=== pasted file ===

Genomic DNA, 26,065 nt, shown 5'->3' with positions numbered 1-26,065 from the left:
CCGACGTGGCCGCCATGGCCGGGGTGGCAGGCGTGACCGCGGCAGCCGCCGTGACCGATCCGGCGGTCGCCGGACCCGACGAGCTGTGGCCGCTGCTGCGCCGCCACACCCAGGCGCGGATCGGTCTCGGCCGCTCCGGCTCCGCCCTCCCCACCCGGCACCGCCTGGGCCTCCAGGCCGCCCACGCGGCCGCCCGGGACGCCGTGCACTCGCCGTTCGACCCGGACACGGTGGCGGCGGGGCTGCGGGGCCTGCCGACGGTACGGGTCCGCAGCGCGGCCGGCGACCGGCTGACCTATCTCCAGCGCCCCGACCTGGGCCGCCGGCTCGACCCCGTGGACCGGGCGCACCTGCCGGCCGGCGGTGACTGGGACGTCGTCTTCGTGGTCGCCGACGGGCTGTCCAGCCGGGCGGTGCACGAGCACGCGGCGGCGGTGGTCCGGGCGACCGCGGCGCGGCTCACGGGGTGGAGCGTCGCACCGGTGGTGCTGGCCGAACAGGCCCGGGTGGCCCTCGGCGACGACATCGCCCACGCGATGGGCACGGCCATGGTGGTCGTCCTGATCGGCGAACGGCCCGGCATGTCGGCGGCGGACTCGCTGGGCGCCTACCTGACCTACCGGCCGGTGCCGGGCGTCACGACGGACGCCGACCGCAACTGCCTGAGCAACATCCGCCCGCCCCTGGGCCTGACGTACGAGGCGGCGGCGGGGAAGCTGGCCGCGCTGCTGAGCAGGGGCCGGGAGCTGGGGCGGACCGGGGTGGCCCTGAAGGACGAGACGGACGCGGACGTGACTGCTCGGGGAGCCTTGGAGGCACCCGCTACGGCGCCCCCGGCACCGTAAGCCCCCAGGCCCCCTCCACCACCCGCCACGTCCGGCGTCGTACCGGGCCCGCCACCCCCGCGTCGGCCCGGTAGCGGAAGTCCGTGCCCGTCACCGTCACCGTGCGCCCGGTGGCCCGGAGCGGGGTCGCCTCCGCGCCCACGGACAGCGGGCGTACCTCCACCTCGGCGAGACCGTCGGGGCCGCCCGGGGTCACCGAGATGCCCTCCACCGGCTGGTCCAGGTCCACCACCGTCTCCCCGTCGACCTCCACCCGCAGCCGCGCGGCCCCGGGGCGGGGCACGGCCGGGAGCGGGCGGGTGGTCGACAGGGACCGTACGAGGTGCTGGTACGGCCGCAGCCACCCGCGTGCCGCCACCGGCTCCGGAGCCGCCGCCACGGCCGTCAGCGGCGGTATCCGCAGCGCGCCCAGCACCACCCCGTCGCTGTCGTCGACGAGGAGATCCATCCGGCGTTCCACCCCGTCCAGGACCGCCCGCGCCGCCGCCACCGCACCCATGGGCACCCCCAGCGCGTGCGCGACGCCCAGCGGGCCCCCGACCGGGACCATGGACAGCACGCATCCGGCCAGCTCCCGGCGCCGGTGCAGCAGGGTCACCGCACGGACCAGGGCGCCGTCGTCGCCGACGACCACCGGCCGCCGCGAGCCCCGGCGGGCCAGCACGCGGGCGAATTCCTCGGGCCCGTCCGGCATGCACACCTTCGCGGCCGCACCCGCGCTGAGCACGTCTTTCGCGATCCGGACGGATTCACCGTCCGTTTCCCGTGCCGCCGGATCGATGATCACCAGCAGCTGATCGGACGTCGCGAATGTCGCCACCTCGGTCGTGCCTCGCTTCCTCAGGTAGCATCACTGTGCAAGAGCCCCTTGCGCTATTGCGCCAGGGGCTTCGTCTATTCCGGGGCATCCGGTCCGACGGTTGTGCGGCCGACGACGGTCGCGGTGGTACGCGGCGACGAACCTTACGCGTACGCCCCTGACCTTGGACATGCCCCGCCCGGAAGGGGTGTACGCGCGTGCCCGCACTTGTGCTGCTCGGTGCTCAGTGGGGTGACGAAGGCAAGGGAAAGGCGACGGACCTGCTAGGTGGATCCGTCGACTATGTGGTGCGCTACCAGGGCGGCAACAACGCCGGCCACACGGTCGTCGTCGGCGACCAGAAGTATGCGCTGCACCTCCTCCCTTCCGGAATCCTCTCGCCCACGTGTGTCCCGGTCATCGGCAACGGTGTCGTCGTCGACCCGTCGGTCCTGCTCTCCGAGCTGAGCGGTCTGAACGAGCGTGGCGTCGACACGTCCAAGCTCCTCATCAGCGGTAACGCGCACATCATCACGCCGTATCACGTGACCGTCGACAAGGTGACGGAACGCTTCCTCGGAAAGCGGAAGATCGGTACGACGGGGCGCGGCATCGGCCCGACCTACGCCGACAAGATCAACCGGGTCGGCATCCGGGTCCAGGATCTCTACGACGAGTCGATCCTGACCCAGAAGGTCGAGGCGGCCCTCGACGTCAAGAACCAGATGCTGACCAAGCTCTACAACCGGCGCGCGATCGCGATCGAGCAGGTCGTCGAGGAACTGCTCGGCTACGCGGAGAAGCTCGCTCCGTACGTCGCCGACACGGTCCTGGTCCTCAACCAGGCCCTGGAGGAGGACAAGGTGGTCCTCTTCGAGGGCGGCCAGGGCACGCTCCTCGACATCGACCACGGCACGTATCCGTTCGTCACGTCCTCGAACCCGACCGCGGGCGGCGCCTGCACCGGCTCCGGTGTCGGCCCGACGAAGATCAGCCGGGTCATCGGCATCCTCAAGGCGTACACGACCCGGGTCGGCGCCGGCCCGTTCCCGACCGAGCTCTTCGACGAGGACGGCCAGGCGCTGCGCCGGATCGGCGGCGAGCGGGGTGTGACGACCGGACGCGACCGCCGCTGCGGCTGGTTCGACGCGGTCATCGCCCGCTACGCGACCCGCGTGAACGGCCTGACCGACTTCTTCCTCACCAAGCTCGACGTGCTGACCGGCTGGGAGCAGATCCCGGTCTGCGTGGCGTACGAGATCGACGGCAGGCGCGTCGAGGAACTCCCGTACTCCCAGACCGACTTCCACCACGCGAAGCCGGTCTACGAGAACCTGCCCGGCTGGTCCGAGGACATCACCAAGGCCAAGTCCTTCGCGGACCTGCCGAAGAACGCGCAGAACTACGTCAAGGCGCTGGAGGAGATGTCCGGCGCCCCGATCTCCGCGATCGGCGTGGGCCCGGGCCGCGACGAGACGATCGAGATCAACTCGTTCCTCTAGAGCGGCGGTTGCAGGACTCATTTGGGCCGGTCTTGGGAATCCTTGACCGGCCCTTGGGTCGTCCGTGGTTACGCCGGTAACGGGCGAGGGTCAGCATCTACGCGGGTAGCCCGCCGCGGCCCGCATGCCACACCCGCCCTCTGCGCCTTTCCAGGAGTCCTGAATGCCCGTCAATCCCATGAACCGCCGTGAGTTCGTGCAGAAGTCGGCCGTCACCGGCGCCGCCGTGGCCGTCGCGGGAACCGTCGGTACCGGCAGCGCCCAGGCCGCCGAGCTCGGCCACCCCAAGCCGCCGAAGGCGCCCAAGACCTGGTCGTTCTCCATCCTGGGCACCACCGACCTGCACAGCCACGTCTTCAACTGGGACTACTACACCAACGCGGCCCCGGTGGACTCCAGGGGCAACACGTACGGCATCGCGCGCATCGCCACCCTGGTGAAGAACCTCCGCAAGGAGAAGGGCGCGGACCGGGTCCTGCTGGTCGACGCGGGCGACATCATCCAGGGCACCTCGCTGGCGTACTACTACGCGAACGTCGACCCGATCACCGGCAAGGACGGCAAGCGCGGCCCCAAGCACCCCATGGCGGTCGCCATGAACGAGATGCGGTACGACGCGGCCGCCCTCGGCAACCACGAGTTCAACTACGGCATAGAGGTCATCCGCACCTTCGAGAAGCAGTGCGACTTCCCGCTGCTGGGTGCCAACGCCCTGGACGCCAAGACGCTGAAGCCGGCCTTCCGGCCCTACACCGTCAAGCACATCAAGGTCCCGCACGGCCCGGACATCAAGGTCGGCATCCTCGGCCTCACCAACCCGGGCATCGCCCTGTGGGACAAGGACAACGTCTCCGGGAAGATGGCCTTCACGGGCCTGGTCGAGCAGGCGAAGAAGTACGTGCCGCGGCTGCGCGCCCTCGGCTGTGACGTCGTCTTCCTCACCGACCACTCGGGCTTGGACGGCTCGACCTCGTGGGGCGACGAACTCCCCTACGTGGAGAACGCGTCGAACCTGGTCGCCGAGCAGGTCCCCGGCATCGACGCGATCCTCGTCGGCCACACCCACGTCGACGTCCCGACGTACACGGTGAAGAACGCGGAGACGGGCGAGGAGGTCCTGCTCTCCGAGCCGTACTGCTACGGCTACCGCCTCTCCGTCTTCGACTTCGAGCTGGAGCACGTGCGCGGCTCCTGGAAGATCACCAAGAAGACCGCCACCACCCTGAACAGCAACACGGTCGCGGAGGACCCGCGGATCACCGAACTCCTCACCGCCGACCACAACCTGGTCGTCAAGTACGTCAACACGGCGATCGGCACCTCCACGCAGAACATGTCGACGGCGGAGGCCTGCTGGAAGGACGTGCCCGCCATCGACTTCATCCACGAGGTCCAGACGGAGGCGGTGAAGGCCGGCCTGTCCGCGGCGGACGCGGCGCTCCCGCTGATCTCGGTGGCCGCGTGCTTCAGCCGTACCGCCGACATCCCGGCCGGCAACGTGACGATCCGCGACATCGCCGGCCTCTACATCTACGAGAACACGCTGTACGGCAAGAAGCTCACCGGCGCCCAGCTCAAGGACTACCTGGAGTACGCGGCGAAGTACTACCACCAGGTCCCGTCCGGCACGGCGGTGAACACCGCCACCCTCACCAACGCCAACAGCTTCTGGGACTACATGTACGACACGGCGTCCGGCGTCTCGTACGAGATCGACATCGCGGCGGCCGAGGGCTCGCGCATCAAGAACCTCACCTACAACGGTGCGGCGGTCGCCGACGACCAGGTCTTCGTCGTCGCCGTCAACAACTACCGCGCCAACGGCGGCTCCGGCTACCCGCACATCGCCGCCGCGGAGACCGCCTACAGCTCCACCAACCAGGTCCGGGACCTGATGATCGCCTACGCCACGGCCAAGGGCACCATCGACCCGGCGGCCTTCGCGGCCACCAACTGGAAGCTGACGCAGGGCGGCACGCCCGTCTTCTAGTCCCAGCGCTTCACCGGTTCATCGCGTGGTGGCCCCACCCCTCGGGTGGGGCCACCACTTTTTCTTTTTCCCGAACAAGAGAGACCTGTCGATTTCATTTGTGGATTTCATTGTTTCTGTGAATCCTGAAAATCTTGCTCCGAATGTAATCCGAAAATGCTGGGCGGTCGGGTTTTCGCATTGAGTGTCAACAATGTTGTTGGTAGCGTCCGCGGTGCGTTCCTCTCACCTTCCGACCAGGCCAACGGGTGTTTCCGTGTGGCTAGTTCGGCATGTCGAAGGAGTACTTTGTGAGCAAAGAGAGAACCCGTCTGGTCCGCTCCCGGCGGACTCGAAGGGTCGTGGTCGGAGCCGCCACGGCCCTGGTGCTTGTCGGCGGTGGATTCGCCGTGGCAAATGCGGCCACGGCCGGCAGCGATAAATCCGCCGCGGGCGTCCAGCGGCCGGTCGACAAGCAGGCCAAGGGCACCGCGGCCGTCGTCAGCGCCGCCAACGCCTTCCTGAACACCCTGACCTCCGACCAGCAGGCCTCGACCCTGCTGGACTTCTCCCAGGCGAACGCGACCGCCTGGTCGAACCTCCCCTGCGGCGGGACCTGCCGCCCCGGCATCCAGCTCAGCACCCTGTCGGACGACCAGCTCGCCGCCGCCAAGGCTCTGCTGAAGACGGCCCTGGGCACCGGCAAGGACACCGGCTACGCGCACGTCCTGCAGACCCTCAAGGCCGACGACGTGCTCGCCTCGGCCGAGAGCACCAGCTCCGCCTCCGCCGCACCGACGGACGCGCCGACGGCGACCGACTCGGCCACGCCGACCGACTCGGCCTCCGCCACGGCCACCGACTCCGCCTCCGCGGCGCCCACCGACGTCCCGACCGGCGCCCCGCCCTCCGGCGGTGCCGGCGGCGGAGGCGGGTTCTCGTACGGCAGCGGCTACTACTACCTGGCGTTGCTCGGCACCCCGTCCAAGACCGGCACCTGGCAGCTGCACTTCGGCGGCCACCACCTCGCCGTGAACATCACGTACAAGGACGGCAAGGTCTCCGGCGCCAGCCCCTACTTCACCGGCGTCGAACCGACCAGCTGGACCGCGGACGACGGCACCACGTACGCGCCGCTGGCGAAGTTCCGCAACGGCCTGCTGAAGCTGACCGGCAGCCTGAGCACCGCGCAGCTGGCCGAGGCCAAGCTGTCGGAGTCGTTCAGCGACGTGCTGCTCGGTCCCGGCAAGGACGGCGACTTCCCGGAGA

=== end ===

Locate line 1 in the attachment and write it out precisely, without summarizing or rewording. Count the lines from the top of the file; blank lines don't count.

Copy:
Genomic DNA, 26,065 nt, shown 5'->3' with positions numbered 1-26,065 from the left: